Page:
Monthly Archives: September 2012


Making Frequently Updated Files Publicly Available

It is easy enough to upload essays and papers to my website where they are publicly available. But it can be a cumbersome task update my website every time I make some small modification to the files. To get around this petty annoyance, I use Dropbox.

Dropbox is a very handy and easy to use sync and backup utility. Once you install the Dropbox application, all you have to do is specify a directory on your local machine and everything in that folder will automatically be backed up/synced. If you sign into the Dropbox website you also have access to that directory’s contents from any web browser. Dropbox also designates a public folder–every file contained in this directory is publicly available via a url.

A nifty thing about Dropbox is that it supports symbolic links. This allows me to keep a local copy of an essay or paper I’m working on in a private location within my Dropbox directory, while a symbolic link to the file resides in my public folder. When I publish the url to the link, the file is publicly available. Now every time I update and save my local copy of the file, the changes are automatically reflected in the publicly available version! To implement this, just issue the command

ln -s /full/path/to/private/file.pdf /full/path/to/public/file.pdf

Now just go to the Dropbox website and get the public url for file.pdf, and you’re done!


Welcome to Math 32AH, Discussion 1A

This is just a dummy post for now.


Welcome to Math 32A, Discussions 2C and 2D

This is just a dummy post for now.


Sturtevant Falls Hike

A couple of days ago, I went on a hike with my friend Sam and dog Finnegan to Sturtevant Falls in Santa Anita Canyon. The hike is a little under 4 miles and is relatively easy, although it was pretty hot out. The waterfall itself wasn’t too impressive (possibly due to the time of year?) but it was refreshing to wade in the pool nonetheless. I even got Finnegan to go for a bit of a swim, although he was skeptical.

Finnegan, the skeptic


Lentil and Brown Rice Stew

For the past couple months, I’ve been experimenting with a recipe for a lentil and rice stew. Like most things I cook, the initial inspiration for this recipe was necessity: what can I cook without having to go shopping? Here is the recipe for tonight’s incarnation:

Ingredients (makes about 6-8 entree-sized servings)

  • 1 small yellow onion, medium dice
  • 3 medium carrots, medium dice
  • 3 ribs of celery, medium dice
  • 4 tablespoons fat (I used half butter and half olive oil)
  • 1.5 cups dry lentils, soaked for a few hours
  • 1 cup brown rice
  • 2 teaspoons berbere spice mix, more if you like the heat (see Notes)
  • salt and pepper to taste
  • water for cooking

Method (cook time ~7 hours, mostly unsupervised)

  1. Cover lentils with a few inches of water, and let them soak for about 4 hours. They will absorb quite a bit of water.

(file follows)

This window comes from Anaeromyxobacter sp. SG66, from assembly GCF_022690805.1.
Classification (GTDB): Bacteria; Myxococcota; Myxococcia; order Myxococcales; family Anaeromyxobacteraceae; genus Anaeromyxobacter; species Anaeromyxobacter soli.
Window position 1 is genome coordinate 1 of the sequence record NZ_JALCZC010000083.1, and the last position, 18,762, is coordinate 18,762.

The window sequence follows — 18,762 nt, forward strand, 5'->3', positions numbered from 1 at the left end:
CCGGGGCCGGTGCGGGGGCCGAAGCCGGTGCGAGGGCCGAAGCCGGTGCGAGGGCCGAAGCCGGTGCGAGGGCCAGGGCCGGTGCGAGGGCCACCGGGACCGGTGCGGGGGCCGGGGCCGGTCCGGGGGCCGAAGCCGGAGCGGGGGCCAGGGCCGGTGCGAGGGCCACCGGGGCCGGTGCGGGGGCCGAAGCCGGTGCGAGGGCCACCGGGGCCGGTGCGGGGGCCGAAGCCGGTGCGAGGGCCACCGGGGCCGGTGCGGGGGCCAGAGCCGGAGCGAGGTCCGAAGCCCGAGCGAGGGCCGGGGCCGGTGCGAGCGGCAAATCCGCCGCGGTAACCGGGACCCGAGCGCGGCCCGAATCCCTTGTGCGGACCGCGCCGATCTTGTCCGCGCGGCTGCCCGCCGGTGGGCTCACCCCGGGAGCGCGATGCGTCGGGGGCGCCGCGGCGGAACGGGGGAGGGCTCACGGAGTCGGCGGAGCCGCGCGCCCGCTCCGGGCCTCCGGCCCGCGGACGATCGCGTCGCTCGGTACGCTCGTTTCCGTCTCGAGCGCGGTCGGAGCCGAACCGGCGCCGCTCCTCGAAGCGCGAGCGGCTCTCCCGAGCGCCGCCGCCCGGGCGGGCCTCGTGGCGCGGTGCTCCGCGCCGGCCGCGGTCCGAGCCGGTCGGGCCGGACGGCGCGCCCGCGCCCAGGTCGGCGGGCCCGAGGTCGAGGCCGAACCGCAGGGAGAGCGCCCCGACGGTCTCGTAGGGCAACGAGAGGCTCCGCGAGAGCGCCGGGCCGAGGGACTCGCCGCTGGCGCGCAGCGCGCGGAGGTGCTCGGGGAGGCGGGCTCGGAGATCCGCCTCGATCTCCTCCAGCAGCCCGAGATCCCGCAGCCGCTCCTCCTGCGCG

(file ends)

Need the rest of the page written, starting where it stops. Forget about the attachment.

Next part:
2. Dice the onion, carrots and celery to about a quarter inch dice.
  3. Heat a large pot (enameled cast iron works well) to medium high heat. When the pot is hot, add the fat of your choosing, and once the fat is nice and hot, add the onion, carrots and celery. Turn down the heat to medium and saute until the vegetables are tender, about 10 minutes. I usually let them brown a little bit too; it gives the final product a bit more sweetness.
  4. Add the berbere spice and a bit of salt and pepper to the mirepoix. I usually start with about 1/2 teaspoon of salt since the berbere has salt in it too. Stir until the spices are evenly distributed.
  5. Drain the lentils and add them to the pot. Add the rice and stir until all the ingredients are evenly distributed.
  6. Add 5 to 8 cups of water depending how thick you want the stew. Increase heat to high until the stew reaches a full boil. Then reduce heat to low/medium low and cover.
  7. Allow stew to simmer for about 2 hours stirring occasionally. If it seems to dry, you can add water, a little bit at a time. Once the lentils and rice are tender, add salt and pepper to taste.

Notes Like most stews, this one seems to improve with longer cooking times — it’s always better reheated the second day.

Berbere is a spice mix used in East African cuisine. It is possible to buy a mix, but I like to make my own and keep it sealed in the freezer. That way, I can personalize it to my taste. The mixture I use is primarily ground red chilies and paprika, but also includes salt, ginger, onion and garlic powders, fenugreek, cardamom, nutmeg, cloves, cinnamon and allspice.

This stew is a good base to use up just about any vegetables you have lying around. Roasted squash, baked (or microwaved) sweet potato, kale and tomatoes are all good additions. Additions of cooked vegetables or greens should go in after the rice and lentils are cooked tender, while tomatoes can go in after adding the spices to the mirepoix mixture and before adding remaining ingredients.